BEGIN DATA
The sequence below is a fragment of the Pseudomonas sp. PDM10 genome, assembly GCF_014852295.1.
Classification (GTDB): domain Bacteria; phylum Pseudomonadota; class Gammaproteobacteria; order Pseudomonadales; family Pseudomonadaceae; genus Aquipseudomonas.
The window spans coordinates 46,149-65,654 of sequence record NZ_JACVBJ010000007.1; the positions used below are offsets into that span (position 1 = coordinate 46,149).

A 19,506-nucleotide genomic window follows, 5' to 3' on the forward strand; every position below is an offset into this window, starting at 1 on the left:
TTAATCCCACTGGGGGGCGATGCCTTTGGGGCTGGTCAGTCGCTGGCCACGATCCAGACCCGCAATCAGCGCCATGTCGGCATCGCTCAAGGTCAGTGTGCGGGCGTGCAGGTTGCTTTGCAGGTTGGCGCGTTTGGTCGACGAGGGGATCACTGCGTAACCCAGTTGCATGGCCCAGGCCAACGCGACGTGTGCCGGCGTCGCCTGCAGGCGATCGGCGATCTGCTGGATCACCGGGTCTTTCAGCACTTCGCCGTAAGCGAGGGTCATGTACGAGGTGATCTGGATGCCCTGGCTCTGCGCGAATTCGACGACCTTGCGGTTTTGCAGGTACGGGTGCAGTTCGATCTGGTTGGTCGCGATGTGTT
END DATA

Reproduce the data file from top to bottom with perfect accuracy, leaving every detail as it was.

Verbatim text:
The sequence below is a fragment of the Pseudomonas sp. PDM10 genome, assembly GCF_014852295.1.
Classification (GTDB): domain Bacteria; phylum Pseudomonadota; class Gammaproteobacteria; order Pseudomonadales; family Pseudomonadaceae; genus Aquipseudomonas.
The window spans coordinates 46,149-65,654 of sequence record NZ_JACVBJ010000007.1; the positions used below are offsets into that span (position 1 = coordinate 46,149).

A 19,506-nucleotide genomic window follows, 5' to 3' on the forward strand; every position below is an offset into this window, starting at 1 on the left:
TTAATCCCACTGGGGGGCGATGCCTTTGGGGCTGGTCAGTCGCTGGCCACGATCCAGACCCGCAATCAGCGCCATGTCGGCATCGCTCAAGGTCAGTGTGCGGGCGTGCAGGTTGCTTTGCAGGTTGGCGCGTTTGGTCGACGAGGGGATCACTGCGTAACCCAGTTGCATGGCCCAGGCCAACGCGACGTGTGCCGGCGTCGCCTGCAGGCGATCGGCGATCTGCTGGATCACCGGGTCTTTCAGCACTTCGCCGTAAGCGAGGGTCATGTACGAGGTGATCTGGATGCCCTGGCTCTGCGCGAATTCGACGACCTTGCGGTTTTGCAGGTACGGGTGCAGTTCGATCTGGTTGGTCGCGATGTGTT